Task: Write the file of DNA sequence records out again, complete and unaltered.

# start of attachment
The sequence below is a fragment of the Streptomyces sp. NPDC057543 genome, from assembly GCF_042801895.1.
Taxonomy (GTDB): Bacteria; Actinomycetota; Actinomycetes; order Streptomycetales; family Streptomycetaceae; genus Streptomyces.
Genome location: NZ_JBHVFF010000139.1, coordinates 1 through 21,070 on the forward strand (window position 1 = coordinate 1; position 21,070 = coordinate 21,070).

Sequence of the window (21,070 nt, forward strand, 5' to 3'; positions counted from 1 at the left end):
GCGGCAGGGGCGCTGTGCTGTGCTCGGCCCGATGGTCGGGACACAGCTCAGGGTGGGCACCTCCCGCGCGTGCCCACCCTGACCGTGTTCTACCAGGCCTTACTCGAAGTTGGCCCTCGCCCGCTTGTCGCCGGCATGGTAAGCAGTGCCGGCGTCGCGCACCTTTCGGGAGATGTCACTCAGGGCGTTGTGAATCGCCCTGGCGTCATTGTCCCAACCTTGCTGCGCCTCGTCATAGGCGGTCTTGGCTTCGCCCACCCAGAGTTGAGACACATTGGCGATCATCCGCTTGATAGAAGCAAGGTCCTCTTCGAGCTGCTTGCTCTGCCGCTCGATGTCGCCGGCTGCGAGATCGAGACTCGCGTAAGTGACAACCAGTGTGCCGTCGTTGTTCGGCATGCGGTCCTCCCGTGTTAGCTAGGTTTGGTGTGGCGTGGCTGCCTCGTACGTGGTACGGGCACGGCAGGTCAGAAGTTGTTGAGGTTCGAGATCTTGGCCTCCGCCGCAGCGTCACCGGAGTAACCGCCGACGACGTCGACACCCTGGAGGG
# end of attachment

The sequence below is a fragment of the Streptomyces sp. NPDC057543 genome, from assembly GCF_042801895.1.
Taxonomy (GTDB): Bacteria; Actinomycetota; Actinomycetes; order Streptomycetales; family Streptomycetaceae; genus Streptomyces.
Genome location: NZ_JBHVFF010000139.1, coordinates 1 through 21,070 on the forward strand (window position 1 = coordinate 1; position 21,070 = coordinate 21,070).

Sequence of the window (21,070 nt, forward strand, 5' to 3'; positions counted from 1 at the left end):
GCGGCAGGGGCGCTGTGCTGTGCTCGGCCCGATGGTCGGGACACAGCTCAGGGTGGGCACCTCCCGCGCGTGCCCACCCTGACCGTGTTCTACCAGGCCTTACTCGAAGTTGGCCCTCGCCCGCTTGTCGCCGGCATGGTAAGCAGTGCCGGCGTCGCGCACCTTTCGGGAGATGTCACTCAGGGCGTTGTGAATCGCCCTGGCGTCATTGTCCCAACCTTGCTGCGCCTCGTCATAGGCGGTCTTGGCTTCGCCCACCCAGAGTTGAGACACATTGGCGATCATCCGCTTGATAGAAGCAAGGTCCTCTTCGAGCTGCTTGCTCTGCCGCTCGATGTCGCCGGCTGCGAGATCGAGACTCGCGTAAGTGACAACCAGTGTGCCGTCGTTGTTCGGCATGCGGTCCTCCCGTGTTAGCTAGGTTTGGTGTGGCGTGGCTGCCTCGTACGTGGTACGGGCACGGCAGGTCAGAAGTTGTTGAGGTTCGAGATCTTGGCCTCCGCCGCAGCGTCACCGGAGTAACCGCCGACGACGTCGACACCCTGGAGGG